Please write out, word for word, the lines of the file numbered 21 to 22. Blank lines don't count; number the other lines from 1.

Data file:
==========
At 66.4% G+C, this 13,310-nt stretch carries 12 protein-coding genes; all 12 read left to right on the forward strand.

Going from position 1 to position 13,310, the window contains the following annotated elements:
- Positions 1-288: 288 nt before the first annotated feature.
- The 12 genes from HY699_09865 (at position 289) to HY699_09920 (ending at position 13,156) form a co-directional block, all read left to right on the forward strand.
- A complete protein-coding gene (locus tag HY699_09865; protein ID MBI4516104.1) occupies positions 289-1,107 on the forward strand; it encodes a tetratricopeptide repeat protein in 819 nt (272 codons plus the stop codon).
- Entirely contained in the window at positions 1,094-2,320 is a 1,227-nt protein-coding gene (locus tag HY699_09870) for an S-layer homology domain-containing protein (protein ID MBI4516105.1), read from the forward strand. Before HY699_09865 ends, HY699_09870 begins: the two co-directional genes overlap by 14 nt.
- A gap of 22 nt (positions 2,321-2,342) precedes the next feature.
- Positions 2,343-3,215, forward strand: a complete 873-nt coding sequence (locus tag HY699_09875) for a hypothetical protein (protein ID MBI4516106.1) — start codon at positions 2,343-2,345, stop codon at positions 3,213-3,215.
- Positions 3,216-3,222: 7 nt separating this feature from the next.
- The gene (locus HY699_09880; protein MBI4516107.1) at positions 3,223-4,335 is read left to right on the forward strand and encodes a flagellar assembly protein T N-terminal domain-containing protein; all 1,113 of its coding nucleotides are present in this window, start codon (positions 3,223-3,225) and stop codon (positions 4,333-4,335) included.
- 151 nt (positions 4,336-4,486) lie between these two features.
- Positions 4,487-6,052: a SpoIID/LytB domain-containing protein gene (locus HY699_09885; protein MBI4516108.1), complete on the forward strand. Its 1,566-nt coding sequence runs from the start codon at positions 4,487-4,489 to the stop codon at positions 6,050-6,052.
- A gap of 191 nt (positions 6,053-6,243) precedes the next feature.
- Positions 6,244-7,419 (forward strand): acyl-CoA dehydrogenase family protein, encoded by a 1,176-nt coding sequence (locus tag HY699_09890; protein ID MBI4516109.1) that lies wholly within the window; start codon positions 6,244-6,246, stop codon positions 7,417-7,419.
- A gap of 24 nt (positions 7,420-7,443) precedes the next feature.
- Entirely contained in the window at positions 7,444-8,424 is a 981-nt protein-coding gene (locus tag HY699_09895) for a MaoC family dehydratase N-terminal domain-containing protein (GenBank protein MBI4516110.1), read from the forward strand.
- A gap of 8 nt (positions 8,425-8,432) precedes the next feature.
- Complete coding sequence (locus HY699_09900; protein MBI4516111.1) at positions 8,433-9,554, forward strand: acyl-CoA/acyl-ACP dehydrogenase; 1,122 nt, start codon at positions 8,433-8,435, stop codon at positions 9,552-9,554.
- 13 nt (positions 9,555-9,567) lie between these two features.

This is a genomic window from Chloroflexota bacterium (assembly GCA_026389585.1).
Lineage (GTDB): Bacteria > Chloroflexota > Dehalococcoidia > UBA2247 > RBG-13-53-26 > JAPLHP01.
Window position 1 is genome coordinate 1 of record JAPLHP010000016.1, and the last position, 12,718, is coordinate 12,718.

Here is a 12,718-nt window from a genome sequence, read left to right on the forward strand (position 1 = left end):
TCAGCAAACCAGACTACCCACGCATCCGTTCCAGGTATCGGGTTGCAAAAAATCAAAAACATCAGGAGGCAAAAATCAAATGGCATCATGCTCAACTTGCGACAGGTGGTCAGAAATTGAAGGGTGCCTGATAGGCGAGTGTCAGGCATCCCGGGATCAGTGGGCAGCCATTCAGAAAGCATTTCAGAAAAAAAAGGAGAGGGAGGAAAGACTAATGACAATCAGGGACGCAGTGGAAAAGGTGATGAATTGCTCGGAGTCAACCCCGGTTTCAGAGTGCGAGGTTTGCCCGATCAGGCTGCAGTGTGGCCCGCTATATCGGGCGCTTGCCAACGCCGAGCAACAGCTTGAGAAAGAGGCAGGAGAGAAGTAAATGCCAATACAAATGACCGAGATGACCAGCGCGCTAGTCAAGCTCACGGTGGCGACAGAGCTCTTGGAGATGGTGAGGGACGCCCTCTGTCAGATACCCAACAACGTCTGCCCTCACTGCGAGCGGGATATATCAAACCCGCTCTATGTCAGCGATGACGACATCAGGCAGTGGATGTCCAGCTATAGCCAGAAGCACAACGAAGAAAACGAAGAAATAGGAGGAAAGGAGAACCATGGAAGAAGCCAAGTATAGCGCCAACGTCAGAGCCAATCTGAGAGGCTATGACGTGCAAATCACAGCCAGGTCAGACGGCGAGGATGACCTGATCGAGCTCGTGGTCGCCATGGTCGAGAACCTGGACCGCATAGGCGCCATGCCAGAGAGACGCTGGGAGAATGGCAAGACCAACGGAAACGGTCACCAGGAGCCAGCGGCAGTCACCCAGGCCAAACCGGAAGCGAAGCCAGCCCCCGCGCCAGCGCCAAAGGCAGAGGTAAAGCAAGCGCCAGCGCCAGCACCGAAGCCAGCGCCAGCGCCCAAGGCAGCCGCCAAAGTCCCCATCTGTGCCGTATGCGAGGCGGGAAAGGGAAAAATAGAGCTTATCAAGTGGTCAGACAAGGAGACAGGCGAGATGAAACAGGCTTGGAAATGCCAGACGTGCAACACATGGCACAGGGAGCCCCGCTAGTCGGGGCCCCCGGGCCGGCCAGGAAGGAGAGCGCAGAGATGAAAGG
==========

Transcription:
Lineage (GTDB): Bacteria > Chloroflexota > Dehalococcoidia > UBA2247 > RBG-13-53-26 > JAPLHP01.
Window position 1 is genome coordinate 1 of record JAPLHP010000016.1, and the last position, 12,718, is coordinate 12,718.